Recent studies have raised the question of whether the intracellular activity of quinolones is optimal with respect to their cellular accumulation. The aim of this study was to compare the intracellular and extracellular activities of a commonly used quinolone, levofloxacin, and to examine the causes of the possible inconsistency between intracellular and extracellular effects.Methods
The bactericidal activity of levofloxacin at therapeutic levels, alone or in combination with various efflux-pump inhibitors or alkalinizing agents, was studied against Staphylococcus aureus ATCC 25923 in Mueller–Hinton (MH) broth and in a THP-1 monocytic cell model, using intracellular salt medium (ISM) mimicking the phagolysosomal environment, and in cell lysate.Results
Levofloxacin accumulation was 2-fold higher in uninfected than in infected cells. Intracellular activity was significantly lower than extracellular activity (decrease in the inoculum of ≤1 log10 cfu/mL at 4 or 8 mg/L versus ≥2 log10 units at ≥1 mg/L in MH broth over 5 h). Persisters remained fully susceptible to the drug. The efflux pump inhibitors verapamil and gemfibrozil did not affect killing of intracellular bacteria, although gemfibrozil increased cellular accumulation of levofloxacin 1.7-fold. The lysosomotropic alkalinizing agents chloroquine and ammonium chloride significantly enhanced intracellular killing by levofloxacin. The bactericidal activity of levofloxacin, abolished in ISM, was partially restored when the pH was neutralized from 5.0 to 7.4. Binding to intracellular components (20%) substantially decreased the efficiency of levofloxacin.Conclusions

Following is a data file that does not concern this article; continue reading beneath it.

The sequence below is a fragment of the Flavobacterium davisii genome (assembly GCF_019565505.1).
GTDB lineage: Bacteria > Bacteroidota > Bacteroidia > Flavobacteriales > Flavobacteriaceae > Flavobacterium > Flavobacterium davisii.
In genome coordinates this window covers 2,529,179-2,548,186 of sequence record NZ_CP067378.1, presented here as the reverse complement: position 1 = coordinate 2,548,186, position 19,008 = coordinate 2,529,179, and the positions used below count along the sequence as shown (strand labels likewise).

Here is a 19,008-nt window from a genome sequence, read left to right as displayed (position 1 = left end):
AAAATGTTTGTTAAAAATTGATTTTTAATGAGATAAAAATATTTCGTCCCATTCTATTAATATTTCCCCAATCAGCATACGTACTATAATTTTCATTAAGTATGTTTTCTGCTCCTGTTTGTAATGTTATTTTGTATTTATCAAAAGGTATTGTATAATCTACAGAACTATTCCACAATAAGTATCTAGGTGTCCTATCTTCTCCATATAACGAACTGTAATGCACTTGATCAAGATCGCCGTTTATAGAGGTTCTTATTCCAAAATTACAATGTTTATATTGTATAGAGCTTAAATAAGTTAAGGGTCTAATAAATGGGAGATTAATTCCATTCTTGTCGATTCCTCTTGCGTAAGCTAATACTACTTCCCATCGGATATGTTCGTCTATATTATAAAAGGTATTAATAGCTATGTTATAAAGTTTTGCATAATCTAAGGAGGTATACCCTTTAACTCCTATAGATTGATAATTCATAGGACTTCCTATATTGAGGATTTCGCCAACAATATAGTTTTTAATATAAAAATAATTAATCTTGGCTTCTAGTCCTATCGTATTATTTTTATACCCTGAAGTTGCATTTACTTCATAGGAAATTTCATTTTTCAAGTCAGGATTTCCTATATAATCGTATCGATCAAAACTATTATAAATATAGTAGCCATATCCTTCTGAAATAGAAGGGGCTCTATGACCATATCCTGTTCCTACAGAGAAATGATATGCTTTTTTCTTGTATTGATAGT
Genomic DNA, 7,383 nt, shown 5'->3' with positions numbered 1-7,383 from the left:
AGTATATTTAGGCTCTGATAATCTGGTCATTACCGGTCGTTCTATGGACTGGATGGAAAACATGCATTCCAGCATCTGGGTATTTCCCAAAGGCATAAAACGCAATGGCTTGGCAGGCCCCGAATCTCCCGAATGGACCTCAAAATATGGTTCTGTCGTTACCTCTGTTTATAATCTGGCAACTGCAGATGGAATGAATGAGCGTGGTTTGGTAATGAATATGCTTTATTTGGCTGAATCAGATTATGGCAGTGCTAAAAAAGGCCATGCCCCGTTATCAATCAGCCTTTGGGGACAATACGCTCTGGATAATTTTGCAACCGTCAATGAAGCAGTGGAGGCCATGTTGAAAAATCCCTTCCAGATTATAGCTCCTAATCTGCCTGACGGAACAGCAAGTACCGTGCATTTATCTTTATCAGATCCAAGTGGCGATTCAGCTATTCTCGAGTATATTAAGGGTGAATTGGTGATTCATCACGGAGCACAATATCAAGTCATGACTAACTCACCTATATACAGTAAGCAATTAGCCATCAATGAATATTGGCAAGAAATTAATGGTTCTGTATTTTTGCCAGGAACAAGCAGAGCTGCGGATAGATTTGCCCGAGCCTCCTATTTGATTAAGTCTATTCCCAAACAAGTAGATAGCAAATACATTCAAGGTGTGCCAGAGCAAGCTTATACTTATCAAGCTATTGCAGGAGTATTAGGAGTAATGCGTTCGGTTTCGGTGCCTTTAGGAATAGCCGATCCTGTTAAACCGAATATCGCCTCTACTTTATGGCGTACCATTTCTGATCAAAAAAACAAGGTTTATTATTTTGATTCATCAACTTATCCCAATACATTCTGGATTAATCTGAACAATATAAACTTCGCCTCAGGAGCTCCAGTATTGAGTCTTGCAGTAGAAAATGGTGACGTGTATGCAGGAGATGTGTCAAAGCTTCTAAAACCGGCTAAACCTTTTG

Levofloxacin exhibited substantially lower intracellular activity than extracellular activity. Cellular compartmentalization of the drug, phagolysosomal environment and antibiotic binding to cellular components most likely contribute to this failure.